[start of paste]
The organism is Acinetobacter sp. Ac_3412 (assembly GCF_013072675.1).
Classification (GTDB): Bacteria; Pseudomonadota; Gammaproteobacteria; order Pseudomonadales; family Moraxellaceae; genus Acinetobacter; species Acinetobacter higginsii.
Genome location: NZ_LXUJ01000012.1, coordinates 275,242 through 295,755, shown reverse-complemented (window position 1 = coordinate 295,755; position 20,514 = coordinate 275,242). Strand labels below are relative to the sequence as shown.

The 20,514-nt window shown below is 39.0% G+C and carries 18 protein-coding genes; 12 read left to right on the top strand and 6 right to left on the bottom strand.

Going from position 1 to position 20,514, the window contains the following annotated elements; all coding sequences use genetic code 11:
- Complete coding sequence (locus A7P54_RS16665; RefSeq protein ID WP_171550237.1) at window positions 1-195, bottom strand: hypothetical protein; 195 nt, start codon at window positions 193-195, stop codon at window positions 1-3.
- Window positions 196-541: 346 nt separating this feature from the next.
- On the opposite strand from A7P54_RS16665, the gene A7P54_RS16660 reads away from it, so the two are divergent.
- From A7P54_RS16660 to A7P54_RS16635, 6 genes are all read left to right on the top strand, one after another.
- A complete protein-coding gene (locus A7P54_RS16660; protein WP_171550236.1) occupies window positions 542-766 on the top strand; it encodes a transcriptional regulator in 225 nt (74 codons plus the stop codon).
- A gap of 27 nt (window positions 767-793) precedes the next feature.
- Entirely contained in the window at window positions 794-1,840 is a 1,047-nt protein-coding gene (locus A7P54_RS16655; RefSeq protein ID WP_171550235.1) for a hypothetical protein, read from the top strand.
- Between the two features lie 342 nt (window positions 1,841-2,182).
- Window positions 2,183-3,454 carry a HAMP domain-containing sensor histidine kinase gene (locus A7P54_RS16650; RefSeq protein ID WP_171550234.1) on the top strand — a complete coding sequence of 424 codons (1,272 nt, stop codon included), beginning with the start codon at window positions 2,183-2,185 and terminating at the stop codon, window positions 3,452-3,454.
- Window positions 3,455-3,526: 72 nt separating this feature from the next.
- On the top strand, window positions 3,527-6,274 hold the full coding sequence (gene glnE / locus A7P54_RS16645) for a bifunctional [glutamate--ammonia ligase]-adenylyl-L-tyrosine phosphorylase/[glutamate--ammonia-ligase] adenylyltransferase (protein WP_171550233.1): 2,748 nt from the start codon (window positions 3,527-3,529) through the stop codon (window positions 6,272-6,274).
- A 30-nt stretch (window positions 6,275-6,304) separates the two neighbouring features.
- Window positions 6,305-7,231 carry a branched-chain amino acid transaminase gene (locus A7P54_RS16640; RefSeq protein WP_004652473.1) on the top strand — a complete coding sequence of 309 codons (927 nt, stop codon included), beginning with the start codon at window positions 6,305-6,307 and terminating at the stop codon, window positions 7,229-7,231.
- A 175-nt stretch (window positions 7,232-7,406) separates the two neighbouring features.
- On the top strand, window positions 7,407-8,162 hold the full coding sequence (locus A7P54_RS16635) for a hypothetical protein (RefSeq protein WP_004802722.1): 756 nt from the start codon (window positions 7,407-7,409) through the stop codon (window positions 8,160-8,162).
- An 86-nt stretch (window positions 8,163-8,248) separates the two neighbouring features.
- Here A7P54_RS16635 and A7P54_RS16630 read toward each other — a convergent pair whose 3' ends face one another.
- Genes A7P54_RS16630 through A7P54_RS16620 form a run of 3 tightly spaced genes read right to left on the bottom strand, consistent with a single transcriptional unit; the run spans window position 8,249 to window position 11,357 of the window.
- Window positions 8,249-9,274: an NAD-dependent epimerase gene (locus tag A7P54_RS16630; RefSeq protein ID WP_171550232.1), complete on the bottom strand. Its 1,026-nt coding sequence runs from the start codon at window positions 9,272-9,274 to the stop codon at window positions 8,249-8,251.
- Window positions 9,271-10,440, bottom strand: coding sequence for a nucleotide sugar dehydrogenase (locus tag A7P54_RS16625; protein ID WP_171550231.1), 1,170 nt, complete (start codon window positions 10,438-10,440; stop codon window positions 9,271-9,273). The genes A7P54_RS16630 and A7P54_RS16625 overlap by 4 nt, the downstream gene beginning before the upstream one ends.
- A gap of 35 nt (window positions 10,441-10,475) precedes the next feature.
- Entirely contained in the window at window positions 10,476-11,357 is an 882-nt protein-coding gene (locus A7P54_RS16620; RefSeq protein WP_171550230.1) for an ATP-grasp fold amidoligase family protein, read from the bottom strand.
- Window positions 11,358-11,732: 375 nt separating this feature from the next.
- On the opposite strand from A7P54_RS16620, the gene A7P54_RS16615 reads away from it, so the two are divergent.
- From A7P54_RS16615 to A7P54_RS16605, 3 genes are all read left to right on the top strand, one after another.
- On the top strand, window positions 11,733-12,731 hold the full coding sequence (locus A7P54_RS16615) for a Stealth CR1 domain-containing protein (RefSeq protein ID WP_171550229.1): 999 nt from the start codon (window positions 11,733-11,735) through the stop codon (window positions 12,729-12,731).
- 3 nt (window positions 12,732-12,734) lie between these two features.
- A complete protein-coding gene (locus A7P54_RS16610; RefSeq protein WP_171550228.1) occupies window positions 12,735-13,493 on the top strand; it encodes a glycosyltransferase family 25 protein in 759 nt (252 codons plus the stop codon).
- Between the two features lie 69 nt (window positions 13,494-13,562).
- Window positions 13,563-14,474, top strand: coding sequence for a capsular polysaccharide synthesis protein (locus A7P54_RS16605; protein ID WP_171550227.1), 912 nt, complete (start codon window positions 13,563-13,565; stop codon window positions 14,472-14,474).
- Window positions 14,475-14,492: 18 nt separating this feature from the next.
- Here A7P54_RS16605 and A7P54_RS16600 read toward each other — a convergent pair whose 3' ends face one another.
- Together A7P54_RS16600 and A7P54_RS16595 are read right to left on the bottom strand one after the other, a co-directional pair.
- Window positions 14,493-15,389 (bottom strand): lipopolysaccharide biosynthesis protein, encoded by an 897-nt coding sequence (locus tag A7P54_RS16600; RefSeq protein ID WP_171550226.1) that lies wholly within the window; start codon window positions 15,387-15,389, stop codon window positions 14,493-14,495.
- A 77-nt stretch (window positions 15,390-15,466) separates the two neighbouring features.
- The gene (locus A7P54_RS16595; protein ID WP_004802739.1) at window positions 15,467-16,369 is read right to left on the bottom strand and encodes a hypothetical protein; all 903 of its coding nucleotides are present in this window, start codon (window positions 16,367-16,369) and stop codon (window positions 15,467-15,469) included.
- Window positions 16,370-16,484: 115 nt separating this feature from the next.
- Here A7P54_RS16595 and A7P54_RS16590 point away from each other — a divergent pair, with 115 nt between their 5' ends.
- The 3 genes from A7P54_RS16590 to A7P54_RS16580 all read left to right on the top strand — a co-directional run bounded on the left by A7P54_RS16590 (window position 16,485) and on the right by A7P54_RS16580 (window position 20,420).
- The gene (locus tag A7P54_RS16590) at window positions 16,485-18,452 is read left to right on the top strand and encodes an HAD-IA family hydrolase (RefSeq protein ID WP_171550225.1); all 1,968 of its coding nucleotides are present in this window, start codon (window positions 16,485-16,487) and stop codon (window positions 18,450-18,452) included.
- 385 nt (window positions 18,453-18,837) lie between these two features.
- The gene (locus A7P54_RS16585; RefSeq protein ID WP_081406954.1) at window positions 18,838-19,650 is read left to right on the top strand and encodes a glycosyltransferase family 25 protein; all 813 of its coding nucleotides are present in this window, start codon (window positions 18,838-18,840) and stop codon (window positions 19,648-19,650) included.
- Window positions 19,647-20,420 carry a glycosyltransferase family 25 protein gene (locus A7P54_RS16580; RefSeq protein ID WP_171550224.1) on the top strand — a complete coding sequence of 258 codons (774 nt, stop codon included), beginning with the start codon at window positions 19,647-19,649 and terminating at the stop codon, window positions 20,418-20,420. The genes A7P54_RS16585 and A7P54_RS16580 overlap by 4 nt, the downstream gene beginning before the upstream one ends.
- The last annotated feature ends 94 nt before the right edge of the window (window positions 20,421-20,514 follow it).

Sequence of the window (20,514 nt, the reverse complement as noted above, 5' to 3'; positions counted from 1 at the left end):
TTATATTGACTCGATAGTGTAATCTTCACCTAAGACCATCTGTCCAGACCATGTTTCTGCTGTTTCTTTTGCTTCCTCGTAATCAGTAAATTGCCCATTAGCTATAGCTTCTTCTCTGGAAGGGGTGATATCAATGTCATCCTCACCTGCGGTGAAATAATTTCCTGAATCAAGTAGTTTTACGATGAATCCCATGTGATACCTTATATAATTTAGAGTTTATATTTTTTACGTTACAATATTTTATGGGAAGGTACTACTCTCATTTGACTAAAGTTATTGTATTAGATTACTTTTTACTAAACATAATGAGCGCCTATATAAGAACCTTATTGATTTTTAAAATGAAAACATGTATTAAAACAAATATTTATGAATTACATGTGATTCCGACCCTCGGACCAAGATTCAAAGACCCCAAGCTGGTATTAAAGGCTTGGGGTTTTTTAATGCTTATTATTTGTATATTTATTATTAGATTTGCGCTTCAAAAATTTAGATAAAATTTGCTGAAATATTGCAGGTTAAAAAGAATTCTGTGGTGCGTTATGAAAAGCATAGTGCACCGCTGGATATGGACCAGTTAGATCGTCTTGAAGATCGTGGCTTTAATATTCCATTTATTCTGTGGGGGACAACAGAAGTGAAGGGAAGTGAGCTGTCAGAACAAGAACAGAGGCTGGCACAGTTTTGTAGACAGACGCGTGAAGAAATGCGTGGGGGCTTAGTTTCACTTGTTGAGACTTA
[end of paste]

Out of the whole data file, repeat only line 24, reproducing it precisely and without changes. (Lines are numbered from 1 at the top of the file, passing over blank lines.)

- Window positions 8,249-9,274: an NAD-dependent epimerase gene (locus tag A7P54_RS16630; RefSeq protein ID WP_171550232.1), complete on the bottom strand. Its 1,026-nt coding sequence runs from the start codon at window positions 9,272-9,274 to the stop codon at window positions 8,249-8,251.